Wednesday, February 08, 2006

Sound Experiments

Word on the street is that babies really like to listen to Mozart. It's said that the composer's phrasing is short and resolved, it's music filled with harmony and movement but at the same time simple. It's said babies could even grow smarter just by hearing Mozart. Even Albert Einstein called Mozart's music "so pure that it seemed to have been ever-present in the universe, waiting to be discovered by the master." (That quote is from an amazing "art-meets-science" essay in The New York Times on the parallels between the work of Einstein and Mozart that is definitely worth the read---though too bad it's now moved into the "pay to read" category. If you're really interested, you can find it at the link below.)

But while Mozart did work to calm the nerves of Amadisto's frayed parents, the baby only seemed mildly amused by the music. He definitely heard it---his face widened and his eyes opened up looking the for source of the sound---but he didn't appear to be very moved. "Probably too simple for him," noted his free-jazz-loving father.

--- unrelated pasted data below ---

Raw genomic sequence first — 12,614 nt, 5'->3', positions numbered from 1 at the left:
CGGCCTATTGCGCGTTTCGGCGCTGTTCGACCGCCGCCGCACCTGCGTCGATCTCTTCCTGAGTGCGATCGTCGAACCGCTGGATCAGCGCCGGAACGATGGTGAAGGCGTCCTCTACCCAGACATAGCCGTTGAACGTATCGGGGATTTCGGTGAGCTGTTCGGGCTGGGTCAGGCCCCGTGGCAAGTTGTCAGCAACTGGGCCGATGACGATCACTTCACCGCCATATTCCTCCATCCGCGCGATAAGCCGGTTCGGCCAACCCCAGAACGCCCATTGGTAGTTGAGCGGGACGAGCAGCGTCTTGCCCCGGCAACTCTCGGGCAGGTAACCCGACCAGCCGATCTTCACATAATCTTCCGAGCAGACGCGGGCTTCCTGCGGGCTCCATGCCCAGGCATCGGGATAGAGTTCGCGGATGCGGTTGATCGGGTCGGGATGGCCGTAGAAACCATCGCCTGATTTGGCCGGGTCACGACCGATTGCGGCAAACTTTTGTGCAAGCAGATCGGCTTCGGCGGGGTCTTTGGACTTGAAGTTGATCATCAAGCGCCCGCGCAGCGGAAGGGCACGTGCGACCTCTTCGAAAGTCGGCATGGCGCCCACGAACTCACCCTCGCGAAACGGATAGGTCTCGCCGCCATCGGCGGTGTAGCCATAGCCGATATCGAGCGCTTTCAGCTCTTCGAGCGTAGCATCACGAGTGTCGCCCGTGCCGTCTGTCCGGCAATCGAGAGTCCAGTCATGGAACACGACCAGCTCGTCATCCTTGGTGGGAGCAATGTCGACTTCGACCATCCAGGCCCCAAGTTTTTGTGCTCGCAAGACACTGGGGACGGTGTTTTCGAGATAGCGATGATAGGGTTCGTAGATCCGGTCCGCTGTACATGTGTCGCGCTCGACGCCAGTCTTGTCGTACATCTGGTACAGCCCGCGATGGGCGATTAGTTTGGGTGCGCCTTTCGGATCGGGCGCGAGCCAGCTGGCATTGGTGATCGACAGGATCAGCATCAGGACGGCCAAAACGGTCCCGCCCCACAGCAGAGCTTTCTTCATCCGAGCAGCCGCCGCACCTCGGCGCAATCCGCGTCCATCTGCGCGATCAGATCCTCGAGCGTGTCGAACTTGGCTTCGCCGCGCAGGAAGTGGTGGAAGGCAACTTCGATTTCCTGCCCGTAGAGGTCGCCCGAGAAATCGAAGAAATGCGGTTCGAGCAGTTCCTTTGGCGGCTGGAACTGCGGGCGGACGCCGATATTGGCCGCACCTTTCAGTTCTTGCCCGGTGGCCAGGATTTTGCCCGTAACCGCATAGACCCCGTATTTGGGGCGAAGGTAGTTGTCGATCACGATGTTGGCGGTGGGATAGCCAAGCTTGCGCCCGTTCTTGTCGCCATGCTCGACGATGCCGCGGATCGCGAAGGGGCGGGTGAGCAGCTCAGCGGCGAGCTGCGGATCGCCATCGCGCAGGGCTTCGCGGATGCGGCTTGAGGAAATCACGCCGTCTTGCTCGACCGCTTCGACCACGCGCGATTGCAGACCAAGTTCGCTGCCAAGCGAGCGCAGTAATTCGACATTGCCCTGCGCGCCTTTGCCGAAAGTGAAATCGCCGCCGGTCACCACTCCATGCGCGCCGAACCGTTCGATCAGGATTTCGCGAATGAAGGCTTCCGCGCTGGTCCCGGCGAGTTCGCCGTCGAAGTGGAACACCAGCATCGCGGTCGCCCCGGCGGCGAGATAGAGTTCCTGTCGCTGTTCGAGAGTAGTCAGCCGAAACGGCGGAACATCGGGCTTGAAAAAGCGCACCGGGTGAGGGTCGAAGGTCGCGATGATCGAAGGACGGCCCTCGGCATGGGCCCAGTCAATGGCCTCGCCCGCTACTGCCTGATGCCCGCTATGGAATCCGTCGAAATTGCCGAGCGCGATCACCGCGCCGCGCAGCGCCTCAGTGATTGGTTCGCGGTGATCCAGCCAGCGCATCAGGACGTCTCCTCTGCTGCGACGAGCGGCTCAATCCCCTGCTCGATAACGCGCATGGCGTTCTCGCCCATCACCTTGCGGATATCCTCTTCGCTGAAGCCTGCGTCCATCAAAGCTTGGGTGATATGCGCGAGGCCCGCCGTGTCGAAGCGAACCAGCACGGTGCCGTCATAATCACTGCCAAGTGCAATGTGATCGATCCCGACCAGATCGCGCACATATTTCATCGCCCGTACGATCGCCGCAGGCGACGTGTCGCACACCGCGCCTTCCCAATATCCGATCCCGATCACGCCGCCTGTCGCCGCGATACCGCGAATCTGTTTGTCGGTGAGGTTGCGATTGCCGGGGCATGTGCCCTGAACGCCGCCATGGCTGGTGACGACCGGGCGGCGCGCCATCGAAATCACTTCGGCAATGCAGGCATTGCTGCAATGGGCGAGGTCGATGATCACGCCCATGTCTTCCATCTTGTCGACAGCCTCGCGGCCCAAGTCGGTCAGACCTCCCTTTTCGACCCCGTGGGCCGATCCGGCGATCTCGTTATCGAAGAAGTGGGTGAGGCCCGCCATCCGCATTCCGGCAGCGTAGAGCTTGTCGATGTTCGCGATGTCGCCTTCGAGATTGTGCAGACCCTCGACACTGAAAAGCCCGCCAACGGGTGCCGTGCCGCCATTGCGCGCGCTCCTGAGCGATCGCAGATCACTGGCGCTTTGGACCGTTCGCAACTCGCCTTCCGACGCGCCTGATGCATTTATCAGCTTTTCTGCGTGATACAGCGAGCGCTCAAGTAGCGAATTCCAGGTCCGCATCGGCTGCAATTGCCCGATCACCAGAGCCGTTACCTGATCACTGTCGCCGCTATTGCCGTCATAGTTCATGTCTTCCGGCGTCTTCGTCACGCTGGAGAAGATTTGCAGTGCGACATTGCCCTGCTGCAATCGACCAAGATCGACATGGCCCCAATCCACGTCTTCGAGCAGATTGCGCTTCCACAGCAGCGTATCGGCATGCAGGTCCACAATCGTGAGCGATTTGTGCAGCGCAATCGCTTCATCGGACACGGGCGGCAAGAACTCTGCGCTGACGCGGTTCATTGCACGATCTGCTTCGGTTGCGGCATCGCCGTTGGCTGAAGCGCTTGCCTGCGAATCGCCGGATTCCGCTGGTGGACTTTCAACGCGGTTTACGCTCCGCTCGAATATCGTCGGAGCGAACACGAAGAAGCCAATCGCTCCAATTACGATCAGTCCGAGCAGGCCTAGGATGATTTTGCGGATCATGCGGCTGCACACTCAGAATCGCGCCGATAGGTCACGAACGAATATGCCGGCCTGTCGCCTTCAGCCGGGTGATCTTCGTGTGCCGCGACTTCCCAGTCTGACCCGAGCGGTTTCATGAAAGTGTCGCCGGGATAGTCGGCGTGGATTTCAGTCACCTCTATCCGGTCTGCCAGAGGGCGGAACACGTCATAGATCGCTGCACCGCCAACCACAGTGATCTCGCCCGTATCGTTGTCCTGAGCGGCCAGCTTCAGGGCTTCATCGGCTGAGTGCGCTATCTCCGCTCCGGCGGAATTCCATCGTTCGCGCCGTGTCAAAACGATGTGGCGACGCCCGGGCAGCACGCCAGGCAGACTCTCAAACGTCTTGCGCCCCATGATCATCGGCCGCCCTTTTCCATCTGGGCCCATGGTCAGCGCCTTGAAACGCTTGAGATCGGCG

However, when we played Native Dancer, a wonderful 1975 Brazilian jazz fusion album by Wayne Shorter and Milton Nascimento, the child really lit up. He would actually stop what he was doing (which was likely eating, pooping, or sleeping because these are Amado's primary hobbies) and you could see in his eyes that he was listening and trying to figure out what the music was. It may be my imagination, but I thought Amado was most interested in the songs "Ponta De Areia" (which is a sung by Nascimento and sounds like it was originally a lullaby) and "Joanna's Theme" (which features beautiful harp-like piano soloing by Herbie Hancock).

Both Wayne Shorter (sax) and Milton Nascimento (voice) have a beautiful, ethereal, child-like sound to their playing and this may have something to do with why it appealed to Amado. It could be that Native Dancer has that stunning beauty common to a lot of the Brazilian music I hear. Either that or (watch out) jazz fusion is making a big comeback with the youngsters!

Here is the link to the Einstein - Mozart pay-to-read essay:

You can check out Native Dancer at this link:

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